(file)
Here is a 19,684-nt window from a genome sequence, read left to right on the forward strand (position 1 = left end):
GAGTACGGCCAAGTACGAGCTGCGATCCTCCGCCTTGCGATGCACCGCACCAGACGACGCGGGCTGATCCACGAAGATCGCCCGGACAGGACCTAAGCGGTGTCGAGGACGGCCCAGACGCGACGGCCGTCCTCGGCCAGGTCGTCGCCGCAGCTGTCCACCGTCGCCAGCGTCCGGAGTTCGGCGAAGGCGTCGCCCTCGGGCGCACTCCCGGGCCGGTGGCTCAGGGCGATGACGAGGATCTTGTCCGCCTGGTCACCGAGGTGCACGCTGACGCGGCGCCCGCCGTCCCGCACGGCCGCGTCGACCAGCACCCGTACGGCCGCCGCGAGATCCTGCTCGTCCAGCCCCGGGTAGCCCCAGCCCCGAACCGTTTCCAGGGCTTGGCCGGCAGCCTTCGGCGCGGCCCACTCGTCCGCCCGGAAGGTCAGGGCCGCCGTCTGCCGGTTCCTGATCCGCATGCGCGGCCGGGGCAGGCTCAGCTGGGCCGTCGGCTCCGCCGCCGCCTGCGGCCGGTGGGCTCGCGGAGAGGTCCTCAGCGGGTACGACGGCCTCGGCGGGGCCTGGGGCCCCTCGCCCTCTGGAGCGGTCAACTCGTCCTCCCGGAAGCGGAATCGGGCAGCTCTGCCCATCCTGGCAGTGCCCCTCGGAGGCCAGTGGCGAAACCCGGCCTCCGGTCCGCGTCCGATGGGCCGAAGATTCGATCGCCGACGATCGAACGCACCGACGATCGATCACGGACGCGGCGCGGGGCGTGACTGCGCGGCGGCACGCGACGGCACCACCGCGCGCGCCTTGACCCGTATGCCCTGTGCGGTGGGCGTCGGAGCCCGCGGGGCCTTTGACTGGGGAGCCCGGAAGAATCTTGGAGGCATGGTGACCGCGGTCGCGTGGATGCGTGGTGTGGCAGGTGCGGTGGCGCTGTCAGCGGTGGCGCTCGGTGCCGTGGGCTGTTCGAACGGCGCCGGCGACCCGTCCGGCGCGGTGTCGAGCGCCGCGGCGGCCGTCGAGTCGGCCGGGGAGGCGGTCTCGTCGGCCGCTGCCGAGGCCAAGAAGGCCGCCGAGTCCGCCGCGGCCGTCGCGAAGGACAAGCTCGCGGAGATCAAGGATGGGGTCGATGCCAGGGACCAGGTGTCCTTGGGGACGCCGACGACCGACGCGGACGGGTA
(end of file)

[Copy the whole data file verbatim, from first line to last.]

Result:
Here is a 19,684-nt window from a genome sequence, read left to right on the forward strand (position 1 = left end):
GAGTACGGCCAAGTACGAGCTGCGATCCTCCGCCTTGCGATGCACCGCACCAGACGACGCGGGCTGATCCACGAAGATCGCCCGGACAGGACCTAAGCGGTGTCGAGGACGGCCCAGACGCGACGGCCGTCCTCGGCCAGGTCGTCGCCGCAGCTGTCCACCGTCGCCAGCGTCCGGAGTTCGGCGAAGGCGTCGCCCTCGGGCGCACTCCCGGGCCGGTGGCTCAGGGCGATGACGAGGATCTTGTCCGCCTGGTCACCGAGGTGCACGCTGACGCGGCGCCCGCCGTCCCGCACGGCCGCGTCGACCAGCACCCGTACGGCCGCCGCGAGATCCTGCTCGTCCAGCCCCGGGTAGCCCCAGCCCCGAACCGTTTCCAGGGCTTGGCCGGCAGCCTTCGGCGCGGCCCACTCGTCCGCCCGGAAGGTCAGGGCCGCCGTCTGCCGGTTCCTGATCCGCATGCGCGGCCGGGGCAGGCTCAGCTGGGCCGTCGGCTCCGCCGCCGCCTGCGGCCGGTGGGCTCGCGGAGAGGTCCTCAGCGGGTACGACGGCCTCGGCGGGGCCTGGGGCCCCTCGCCCTCTGGAGCGGTCAACTCGTCCTCCCGGAAGCGGAATCGGGCAGCTCTGCCCATCCTGGCAGTGCCCCTCGGAGGCCAGTGGCGAAACCCGGCCTCCGGTCCGCGTCCGATGGGCCGAAGATTCGATCGCCGACGATCGAACGCACCGACGATCGATCACGGACGCGGCGCGGGGCGTGACTGCGCGGCGGCACGCGACGGCACCACCGCGCGCGCCTTGACCCGTATGCCCTGTGCGGTGGGCGTCGGAGCCCGCGGGGCCTTTGACTGGGGAGCCCGGAAGAATCTTGGAGGCATGGTGACCGCGGTCGCGTGGATGCGTGGTGTGGCAGGTGCGGTGGCGCTGTCAGCGGTGGCGCTCGGTGCCGTGGGCTGTTCGAACGGCGCCGGCGACCCGTCCGGCGCGGTGTCGAGCGCCGCGGCGGCCGTCGAGTCGGCCGGGGAGGCGGTCTCGTCGGCCGCTGCCGAGGCCAAGAAGGCCGCCGAGTCCGCCGCGGCCGTCGCGAAGGACAAGCTCGCGGAGATCAAGGATGGGGTCGATGCCAGGGACCAGGTGTCCTTGGGGACGCCGACGACCGACGCGGACGGGTA